The abundance of fake goods and cheap knockoffs circulating nowadays is astounding. And fraudsters are getting better each time! If you’re in the hunt for a discounted smartphone, you need to be extra careful about what you're buying.
Counterfeiters are at it again and now, they've managed to mimic Apple's flagship device down to its screws! If you don't look twice, that $100 price tag may sound like the deal of the century. But is it?
Read on and see why this fake iPhone X is not only a bad deal, it is a big security threat, as well!
This fake $100 iPhone X looks like the real deal
Motherboard recently published an in-depth look at a $100 fake iPhone X from China.
And get this, unlike other cheap iPhone imitations, this one does pretend to be the real deal!
The phone totally mimics an iPhone X - the "Designed by Apple in California" box, the form factor, the edge-to-edge screen, the buttons, all the way down to the speaker holes and the working Lightning port!
And that's just the physical side of things. When you boot this knockoff up, the Apple logo actually appears and it goes on to a system that looks like iOS.
It has the same iPhone lock screen, same stock apps, home screen, settings, and shortcuts. It even has a working serial number (which was most likely lifted from another iPhone X).
Completing the "iPhone X" experience is its own version of Face ID. And according to Motherboard, although this system does unlock the phone, it worked for anyone who put their face in front of the phone. Not really that secure, is it?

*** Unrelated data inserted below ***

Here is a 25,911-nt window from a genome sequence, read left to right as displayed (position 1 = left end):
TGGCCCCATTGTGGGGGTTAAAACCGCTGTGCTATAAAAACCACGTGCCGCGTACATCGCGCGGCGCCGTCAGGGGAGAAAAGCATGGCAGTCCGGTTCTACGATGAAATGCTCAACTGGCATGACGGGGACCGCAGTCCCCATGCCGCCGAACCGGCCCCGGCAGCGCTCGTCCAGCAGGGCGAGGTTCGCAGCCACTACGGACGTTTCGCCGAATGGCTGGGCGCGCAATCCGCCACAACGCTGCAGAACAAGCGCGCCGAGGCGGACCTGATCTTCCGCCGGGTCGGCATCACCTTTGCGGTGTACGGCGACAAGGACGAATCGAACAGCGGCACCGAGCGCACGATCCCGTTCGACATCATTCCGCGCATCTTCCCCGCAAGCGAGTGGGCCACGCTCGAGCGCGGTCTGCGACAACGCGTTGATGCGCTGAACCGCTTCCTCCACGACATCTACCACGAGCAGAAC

However, one dead giveaway that this iPhone X is not what it seems is the absence of the trademark notch and in its place is an utterly useless cosmetic software version. Other signs that it's not what it seems? The device itself is too slow to be legitimate and its camera is a blurry abomination.
What a security mess
Physical design woes aside, the fake iPhone X was sent to Trail of Bits, a New York security research company for closer scrutiny.
Now, here's where it gets scary. According to Trail of Bits, although the fake iPhone X looks like it's running iOS, its system is actually pieced together from an old version of Android and various code lifted from different sources. The phone is also filled with malicious apps and backdoors that are designed to elude security features that are virtually useless.
“If it isn’t outright malicious its overall security is pretty much non-existent,” Trail of Bits researcher Chris Evans told Motherboard.
For example, some of the preinstalled "Apple" apps like Compass, Stocks, and Clock request for invasive permissions like text message access while its fake Safari browser can open backdoors that allow hackers to run code on the phone remotely.
To top off this security nightmare of a phone, it logs your iCloud username and password in a database that's readable by any service and application that's installed in its system. Evans warns that you definitely should not log in with your iCloud account on this fake iPhone.
Should you even get it?
All in all, even at $100, if you care about your security, this fake iPhone is not even worth the trouble since it can be downright unusable.
However, Motherboard calls it "the most interesting piece of technology" they've come across this year. If you're curious about how far counterfeit goods from China have come, then this fake iPhone X will surely make a good case study.
These phones have the highest failure rate. Is yours on the list?
Speaking of smartphones, Blancco, a company that specializes in mobile device diagnostics and data erasure, has just released its Mobile Device Repair & Security Report for the last quarter of 2017. You'll be surprised with the results!